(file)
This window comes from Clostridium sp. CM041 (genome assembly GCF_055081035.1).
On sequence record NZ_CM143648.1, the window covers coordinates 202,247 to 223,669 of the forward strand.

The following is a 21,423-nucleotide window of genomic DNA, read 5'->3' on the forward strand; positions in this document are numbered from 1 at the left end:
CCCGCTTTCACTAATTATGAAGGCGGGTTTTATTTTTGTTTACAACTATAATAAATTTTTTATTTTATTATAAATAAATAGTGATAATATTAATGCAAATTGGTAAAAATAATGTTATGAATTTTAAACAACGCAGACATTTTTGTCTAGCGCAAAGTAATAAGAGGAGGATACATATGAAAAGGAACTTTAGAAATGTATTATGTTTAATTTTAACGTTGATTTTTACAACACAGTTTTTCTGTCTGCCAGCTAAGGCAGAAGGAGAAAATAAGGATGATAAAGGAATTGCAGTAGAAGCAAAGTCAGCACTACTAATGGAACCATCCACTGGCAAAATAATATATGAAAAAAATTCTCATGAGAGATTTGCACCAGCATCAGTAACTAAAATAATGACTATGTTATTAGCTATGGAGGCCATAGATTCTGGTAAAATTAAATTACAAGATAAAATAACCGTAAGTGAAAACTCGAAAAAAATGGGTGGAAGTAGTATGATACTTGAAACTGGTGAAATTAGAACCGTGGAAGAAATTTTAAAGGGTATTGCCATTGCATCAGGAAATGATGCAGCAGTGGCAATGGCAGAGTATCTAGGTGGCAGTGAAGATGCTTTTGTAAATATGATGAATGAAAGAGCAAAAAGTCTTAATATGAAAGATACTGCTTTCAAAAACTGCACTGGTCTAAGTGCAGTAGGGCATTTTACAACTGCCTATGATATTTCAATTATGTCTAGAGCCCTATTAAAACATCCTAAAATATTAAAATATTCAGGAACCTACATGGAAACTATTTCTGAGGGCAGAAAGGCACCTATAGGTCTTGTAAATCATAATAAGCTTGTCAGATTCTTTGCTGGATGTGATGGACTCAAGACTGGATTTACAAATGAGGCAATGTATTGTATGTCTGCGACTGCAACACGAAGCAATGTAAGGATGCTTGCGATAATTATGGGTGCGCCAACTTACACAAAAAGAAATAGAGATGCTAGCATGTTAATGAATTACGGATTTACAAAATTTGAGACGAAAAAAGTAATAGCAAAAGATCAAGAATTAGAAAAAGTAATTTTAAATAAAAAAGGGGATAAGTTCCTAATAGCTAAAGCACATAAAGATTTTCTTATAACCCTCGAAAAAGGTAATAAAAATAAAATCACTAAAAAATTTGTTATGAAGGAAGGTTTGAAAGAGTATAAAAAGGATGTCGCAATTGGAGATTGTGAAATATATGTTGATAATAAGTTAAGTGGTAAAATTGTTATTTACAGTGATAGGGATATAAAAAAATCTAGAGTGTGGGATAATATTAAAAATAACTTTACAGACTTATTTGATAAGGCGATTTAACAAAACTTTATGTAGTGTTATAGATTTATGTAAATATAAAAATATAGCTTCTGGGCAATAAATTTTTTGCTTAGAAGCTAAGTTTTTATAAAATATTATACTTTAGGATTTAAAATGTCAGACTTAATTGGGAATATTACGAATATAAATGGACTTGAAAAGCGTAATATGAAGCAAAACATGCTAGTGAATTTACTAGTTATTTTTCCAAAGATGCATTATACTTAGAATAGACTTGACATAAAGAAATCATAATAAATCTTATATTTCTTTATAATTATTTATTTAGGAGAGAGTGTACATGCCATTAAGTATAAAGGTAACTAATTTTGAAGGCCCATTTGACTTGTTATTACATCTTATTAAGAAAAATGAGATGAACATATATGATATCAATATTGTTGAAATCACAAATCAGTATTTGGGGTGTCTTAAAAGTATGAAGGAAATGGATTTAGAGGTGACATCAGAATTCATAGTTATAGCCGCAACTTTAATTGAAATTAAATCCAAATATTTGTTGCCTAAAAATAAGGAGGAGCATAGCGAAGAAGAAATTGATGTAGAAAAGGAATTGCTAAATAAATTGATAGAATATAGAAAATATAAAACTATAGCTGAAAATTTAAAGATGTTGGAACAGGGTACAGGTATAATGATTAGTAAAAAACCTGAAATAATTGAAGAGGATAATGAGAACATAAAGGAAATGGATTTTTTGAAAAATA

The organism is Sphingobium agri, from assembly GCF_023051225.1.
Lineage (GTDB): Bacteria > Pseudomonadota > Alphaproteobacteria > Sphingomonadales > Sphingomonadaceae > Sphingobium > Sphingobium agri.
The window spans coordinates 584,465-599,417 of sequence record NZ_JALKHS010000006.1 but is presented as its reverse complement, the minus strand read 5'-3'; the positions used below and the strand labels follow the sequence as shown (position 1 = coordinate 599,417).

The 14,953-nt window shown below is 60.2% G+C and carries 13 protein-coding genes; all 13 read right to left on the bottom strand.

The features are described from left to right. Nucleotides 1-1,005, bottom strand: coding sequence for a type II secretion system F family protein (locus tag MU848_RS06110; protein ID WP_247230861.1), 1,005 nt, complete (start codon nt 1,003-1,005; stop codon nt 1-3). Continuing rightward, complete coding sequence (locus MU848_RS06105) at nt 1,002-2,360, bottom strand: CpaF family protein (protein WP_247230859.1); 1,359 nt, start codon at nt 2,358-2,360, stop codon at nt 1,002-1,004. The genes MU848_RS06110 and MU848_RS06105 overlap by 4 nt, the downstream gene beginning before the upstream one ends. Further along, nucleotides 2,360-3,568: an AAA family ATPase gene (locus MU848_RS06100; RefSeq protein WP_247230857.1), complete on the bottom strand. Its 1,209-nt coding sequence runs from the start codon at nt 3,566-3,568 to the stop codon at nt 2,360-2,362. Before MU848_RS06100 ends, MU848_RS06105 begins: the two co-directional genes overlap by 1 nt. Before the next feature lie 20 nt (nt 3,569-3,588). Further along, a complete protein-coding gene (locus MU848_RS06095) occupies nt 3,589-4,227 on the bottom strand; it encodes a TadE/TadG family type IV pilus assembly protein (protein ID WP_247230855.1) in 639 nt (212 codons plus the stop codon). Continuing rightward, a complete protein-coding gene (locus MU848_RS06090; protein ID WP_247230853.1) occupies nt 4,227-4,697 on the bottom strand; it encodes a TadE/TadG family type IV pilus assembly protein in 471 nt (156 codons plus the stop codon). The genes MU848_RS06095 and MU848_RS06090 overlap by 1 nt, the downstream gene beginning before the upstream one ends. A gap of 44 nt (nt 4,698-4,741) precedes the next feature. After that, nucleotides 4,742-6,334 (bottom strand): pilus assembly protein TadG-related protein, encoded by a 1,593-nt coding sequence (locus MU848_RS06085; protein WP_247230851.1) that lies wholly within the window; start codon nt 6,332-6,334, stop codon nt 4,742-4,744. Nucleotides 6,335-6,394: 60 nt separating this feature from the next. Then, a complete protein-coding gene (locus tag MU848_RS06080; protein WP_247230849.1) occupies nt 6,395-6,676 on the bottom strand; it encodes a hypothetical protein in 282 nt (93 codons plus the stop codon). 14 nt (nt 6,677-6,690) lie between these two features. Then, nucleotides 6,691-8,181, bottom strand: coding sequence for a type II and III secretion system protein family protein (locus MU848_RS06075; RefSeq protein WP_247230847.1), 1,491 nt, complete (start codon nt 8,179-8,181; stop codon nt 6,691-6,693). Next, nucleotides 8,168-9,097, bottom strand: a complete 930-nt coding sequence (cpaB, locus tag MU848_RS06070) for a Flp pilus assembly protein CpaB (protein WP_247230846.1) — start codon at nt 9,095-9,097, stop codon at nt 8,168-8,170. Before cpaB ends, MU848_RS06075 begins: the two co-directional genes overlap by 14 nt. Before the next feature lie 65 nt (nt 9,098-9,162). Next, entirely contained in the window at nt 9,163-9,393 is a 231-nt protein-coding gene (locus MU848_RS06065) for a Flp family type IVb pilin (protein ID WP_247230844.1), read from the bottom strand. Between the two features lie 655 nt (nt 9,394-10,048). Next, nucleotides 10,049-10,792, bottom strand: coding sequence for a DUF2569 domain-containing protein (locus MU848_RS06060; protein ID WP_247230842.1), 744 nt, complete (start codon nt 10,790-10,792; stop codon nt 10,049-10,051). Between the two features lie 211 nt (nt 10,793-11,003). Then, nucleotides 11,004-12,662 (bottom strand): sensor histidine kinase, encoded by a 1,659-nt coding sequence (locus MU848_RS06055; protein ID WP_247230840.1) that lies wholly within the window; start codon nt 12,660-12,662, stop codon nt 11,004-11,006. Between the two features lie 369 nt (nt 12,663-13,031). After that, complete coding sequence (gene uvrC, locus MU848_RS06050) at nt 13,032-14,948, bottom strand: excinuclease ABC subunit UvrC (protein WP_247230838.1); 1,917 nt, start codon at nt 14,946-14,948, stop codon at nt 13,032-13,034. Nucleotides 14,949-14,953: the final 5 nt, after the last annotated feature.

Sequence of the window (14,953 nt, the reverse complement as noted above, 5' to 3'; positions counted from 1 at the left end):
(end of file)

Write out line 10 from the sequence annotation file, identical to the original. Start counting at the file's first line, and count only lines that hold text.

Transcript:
Sequence of the window (14,953 nt, the reverse complement as noted above, 5' to 3'; positions counted from 1 at the left end):